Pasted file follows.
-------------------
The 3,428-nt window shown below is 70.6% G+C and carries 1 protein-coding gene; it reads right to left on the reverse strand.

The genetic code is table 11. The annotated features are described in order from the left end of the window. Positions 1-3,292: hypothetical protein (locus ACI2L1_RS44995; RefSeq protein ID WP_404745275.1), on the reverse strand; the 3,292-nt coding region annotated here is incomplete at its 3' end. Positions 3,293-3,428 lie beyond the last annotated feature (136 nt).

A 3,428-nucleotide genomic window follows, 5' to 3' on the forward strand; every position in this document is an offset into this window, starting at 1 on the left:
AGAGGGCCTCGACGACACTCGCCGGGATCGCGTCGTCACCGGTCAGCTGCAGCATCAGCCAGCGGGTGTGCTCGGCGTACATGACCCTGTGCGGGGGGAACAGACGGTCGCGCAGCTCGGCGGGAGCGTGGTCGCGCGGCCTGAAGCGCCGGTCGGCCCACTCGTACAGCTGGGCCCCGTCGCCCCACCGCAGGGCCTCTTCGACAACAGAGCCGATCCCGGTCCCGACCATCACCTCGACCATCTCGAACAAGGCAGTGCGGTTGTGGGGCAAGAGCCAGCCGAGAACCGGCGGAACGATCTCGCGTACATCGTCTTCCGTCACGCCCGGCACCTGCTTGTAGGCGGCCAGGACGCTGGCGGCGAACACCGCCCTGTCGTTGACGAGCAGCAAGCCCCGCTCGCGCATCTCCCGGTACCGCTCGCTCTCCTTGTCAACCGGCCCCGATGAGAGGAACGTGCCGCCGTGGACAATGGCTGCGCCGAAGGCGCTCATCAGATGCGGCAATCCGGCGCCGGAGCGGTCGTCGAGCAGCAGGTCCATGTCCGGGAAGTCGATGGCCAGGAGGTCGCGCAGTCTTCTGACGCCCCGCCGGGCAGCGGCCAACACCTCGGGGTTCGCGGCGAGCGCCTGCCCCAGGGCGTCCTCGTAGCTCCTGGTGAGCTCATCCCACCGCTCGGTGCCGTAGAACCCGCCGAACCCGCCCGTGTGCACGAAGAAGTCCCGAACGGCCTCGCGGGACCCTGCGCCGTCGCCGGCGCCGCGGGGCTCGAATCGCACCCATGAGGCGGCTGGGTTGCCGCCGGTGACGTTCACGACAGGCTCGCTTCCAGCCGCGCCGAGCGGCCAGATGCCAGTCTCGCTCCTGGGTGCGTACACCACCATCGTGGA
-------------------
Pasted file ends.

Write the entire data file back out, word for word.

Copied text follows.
The 3,428-nt window shown below is 70.6% G+C and carries 1 protein-coding gene; it reads right to left on the reverse strand.

The genetic code is table 11. The annotated features are described in order from the left end of the window. Positions 1-3,292: hypothetical protein (locus ACI2L1_RS44995; RefSeq protein ID WP_404745275.1), on the reverse strand; the 3,292-nt coding region annotated here is incomplete at its 3' end. Positions 3,293-3,428 lie beyond the last annotated feature (136 nt).

A 3,428-nucleotide genomic window follows, 5' to 3' on the forward strand; every position in this document is an offset into this window, starting at 1 on the left:
AGAGGGCCTCGACGACACTCGCCGGGATCGCGTCGTCACCGGTCAGCTGCAGCATCAGCCAGCGGGTGTGCTCGGCGTACATGACCCTGTGCGGGGGGAACAGACGGTCGCGCAGCTCGGCGGGAGCGTGGTCGCGCGGCCTGAAGCGCCGGTCGGCCCACTCGTACAGCTGGGCCCCGTCGCCCCACCGCAGGGCCTCTTCGACAACAGAGCCGATCCCGGTCCCGACCATCACCTCGACCATCTCGAACAAGGCAGTGCGGTTGTGGGGCAAGAGCCAGCCGAGAACCGGCGGAACGATCTCGCGTACATCGTCTTCCGTCACGCCCGGCACCTGCTTGTAGGCGGCCAGGACGCTGGCGGCGAACACCGCCCTGTCGTTGACGAGCAGCAAGCCCCGCTCGCGCATCTCCCGGTACCGCTCGCTCTCCTTGTCAACCGGCCCCGATGAGAGGAACGTGCCGCCGTGGACAATGGCTGCGCCGAAGGCGCTCATCAGATGCGGCAATCCGGCGCCGGAGCGGTCGTCGAGCAGCAGGTCCATGTCCGGGAAGTCGATGGCCAGGAGGTCGCGCAGTCTTCTGACGCCCCGCCGGGCAGCGGCCAACACCTCGGGGTTCGCGGCGAGCGCCTGCCCCAGGGCGTCCTCGTAGCTCCTGGTGAGCTCATCCCACCGCTCGGTGCCGTAGAACCCGCCGAACCCGCCCGTGTGCACGAAGAAGTCCCGAACGGCCTCGCGGGACCCTGCGCCGTCGCCGGCGCCGCGGGGCTCGAATCGCACCCATGAGGCGGCTGGGTTGCCGCCGGTGACGTTCACGACAGGCTCGCTTCCAGCCGCGCCGAGCGGCCAGATGCCAGTCTCGCTCCTGGGTGCGTACACCACCATCGTGGA